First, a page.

Lundin’s crimes – were they intentional?

On 11 November, 2021, Ian Lundin and Alex Schneiter, two top executives of Lundin Energy, were indicted for complicity in atrocity crimes. To prove complicity in a crime, the prosecutor must show that the accused acted with intent. In Swedish law there are three levels of intent which require different levels of awareness.

The Chairman of the Board of Lundin Energy, Ian H. Lundin, and Director Alex Schneiter have been charged with aiding and abetting international atrocity crimes in Sudan between 1999 and 2003. They deny all charges. Defense lawyers claim that there was no link between the activities of Lundin Energy and the alleged war crimes. They also argue that the prosecution is flawed because the suspects never had the intention to cause or contribute to crimes.[1] A close look, however, shows that the suspects had the required level of intent and that the Prosecution can establish a direct link between Lundin’s operations and the commission of war crimes.

In Sweden, one can only be prosecuted if, objectively speaking, there is sufficient evidence that a crime has been committed and the defendant can be linked to that crime. Evidence that war crimes have been committed in Lundin’s concession area is abundant. The key issue is the link between the crimes and the defendants. According to Swedish law, persons can be found guilty for being complicit if they have intentionally promoted the criminal act through mental or physical assistance (“word or deed”).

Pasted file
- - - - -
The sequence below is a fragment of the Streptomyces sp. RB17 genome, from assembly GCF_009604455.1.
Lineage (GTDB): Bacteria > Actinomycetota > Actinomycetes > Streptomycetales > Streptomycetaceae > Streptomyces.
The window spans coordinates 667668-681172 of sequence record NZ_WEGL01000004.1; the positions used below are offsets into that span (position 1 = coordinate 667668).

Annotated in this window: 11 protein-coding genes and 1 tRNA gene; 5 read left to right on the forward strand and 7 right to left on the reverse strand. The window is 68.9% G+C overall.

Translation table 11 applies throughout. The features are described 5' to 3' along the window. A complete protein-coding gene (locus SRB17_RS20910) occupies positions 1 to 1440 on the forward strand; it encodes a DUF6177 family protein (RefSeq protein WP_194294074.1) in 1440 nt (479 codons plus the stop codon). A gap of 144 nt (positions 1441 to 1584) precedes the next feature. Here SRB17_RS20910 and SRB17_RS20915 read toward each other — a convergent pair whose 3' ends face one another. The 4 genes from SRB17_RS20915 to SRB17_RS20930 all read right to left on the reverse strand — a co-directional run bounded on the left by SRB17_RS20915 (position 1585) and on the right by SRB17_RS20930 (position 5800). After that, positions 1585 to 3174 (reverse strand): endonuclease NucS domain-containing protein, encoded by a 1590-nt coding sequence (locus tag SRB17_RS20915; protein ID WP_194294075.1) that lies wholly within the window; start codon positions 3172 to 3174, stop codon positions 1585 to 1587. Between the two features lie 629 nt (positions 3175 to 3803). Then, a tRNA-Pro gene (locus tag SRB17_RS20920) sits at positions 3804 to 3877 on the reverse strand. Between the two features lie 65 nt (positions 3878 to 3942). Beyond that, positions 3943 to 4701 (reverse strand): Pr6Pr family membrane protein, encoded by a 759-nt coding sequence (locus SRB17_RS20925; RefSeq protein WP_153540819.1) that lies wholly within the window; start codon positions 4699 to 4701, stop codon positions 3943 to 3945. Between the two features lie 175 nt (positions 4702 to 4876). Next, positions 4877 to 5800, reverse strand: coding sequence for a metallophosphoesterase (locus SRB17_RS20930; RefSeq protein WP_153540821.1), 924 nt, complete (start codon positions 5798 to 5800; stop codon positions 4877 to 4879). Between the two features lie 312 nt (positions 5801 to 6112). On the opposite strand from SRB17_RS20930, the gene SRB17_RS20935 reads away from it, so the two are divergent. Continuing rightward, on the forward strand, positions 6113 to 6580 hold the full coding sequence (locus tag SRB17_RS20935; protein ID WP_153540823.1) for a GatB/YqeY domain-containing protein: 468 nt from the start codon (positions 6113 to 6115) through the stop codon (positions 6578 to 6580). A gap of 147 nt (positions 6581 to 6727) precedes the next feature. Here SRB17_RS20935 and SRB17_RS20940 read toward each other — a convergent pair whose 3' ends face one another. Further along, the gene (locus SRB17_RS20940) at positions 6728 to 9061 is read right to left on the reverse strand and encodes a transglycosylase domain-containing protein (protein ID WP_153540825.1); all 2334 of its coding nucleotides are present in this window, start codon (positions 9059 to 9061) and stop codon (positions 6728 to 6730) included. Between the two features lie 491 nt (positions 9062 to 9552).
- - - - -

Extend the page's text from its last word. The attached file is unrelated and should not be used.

The key word here is intentionally. There are three levels of intent in Swedish law, requiring different levels of awareness on the part of the perpetrator. The highest one is a deliberate, controlled act that is performed with the aim that a certain consequence should occur. For the second, the perpetrator must understand that a certain consequence of his act is probable. The lowest one, ‘indifference intent’ does not require that the perpetrator intends for the specific crime to be committed as long as he knew that there was a risk that his actions would lead to a crime being committed, and was indifferent as to whether this would occur. As described in one case “the realisation of the possible effect of his actions at the time of the act did not constitute a relevant reason for the perpetrator to refrain from the act”. In general, the perpetrator needs to understand that the risk that a crime is committed is significant. The court in the above case also highlighted that: “insight that there was a very high probability is normally sufficient for intent to be considered to exist, however, reckless behavior, acting in an agitated mood and the perpetrator’s self-interest in the act are circumstances that may mean that intent may be considered to exist even if there was not a very high probability that the act would lead to a crime taking place”. The evidence presented by the prosecutor in the Lundin case shows insight of a high probability that war crimes would be committed, and that the actions by the suspects on behalf of Lundin Energy were motivated by self-interest.